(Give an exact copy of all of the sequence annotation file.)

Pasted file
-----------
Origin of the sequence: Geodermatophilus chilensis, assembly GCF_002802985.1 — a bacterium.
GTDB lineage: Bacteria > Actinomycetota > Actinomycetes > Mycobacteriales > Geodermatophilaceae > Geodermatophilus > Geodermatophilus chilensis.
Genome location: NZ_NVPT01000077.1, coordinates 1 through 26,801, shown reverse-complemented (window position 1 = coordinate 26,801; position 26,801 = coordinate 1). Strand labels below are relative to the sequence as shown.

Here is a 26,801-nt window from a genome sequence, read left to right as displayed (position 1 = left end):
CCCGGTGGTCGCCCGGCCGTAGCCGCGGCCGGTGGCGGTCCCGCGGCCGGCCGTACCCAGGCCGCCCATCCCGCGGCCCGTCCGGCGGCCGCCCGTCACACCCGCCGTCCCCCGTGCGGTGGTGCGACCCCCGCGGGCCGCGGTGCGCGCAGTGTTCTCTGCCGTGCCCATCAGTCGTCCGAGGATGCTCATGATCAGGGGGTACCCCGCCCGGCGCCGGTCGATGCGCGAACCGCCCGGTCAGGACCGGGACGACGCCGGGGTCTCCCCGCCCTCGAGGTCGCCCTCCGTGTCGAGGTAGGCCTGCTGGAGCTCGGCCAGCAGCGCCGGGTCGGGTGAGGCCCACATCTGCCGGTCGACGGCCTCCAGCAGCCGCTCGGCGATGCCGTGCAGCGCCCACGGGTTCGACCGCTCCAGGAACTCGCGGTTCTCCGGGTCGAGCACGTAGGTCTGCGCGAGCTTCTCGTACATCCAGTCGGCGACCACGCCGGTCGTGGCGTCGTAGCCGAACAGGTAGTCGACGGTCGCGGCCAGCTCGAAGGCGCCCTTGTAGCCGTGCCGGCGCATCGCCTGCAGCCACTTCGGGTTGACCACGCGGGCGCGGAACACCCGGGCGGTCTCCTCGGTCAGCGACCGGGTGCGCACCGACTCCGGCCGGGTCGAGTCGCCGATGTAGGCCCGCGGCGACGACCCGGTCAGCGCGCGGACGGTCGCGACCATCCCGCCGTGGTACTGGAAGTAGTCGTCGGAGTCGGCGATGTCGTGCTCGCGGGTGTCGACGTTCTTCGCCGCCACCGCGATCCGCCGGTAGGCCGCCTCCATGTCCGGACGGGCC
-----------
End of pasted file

Origin of the sequence: Geodermatophilus chilensis, assembly GCF_002802985.1 — a bacterium.
GTDB lineage: Bacteria > Actinomycetota > Actinomycetes > Mycobacteriales > Geodermatophilaceae > Geodermatophilus > Geodermatophilus chilensis.
Genome location: NZ_NVPT01000077.1, coordinates 1 through 26,801, shown reverse-complemented (window position 1 = coordinate 26,801; position 26,801 = coordinate 1). Strand labels below are relative to the sequence as shown.

Here is a 26,801-nt window from a genome sequence, read left to right as displayed (position 1 = left end):
CCCGGTGGTCGCCCGGCCGTAGCCGCGGCCGGTGGCGGTCCCGCGGCCGGCCGTACCCAGGCCGCCCATCCCGCGGCCCGTCCGGCGGCCGCCCGTCACACCCGCCGTCCCCCGTGCGGTGGTGCGACCCCCGCGGGCCGCGGTGCGCGCAGTGTTCTCTGCCGTGCCCATCAGTCGTCCGAGGATGCTCATGATCAGGGGGTACCCCGCCCGGCGCCGGTCGATGCGCGAACCGCCCGGTCAGGACCGGGACGACGCCGGGGTCTCCCCGCCCTCGAGGTCGCCCTCCGTGTCGAGGTAGGCCTGCTGGAGCTCGGCCAGCAGCGCCGGGTCGGGTGAGGCCCACATCTGCCGGTCGACGGCCTCCAGCAGCCGCTCGGCGATGCCGTGCAGCGCCCACGGGTTCGACCGCTCCAGGAACTCGCGGTTCTCCGGGTCGAGCACGTAGGTCTGCGCGAGCTTCTCGTACATCCAGTCGGCGACCACGCCGGTCGTGGCGTCGTAGCCGAACAGGTAGTCGACGGTCGCGGCCAGCTCGAAGGCGCCCTTGTAGCCGTGCCGGCGCATCGCCTGCAGCCACTTCGGGTTGACCACGCGGGCGCGGAACACCCGGGCGGTCTCCTCGGTCAGCGACCGGGTGCGCACCGACTCCGGCCGGGTCGAGTCGCCGATGTAGGCCCGCGGCGACGACCCGGTCAGCGCGCGGACGGTCGCGACCATCCCGCCGTGGTACTGGAAGTAGTCGTCGGAGTCGGCGATGTCGTGCTCGCGGGTGTCGACGTTCTTCGCCGCCACCGCGATCCGCCGGTAGGCCGCCTCCATGTCCGGACGGGCC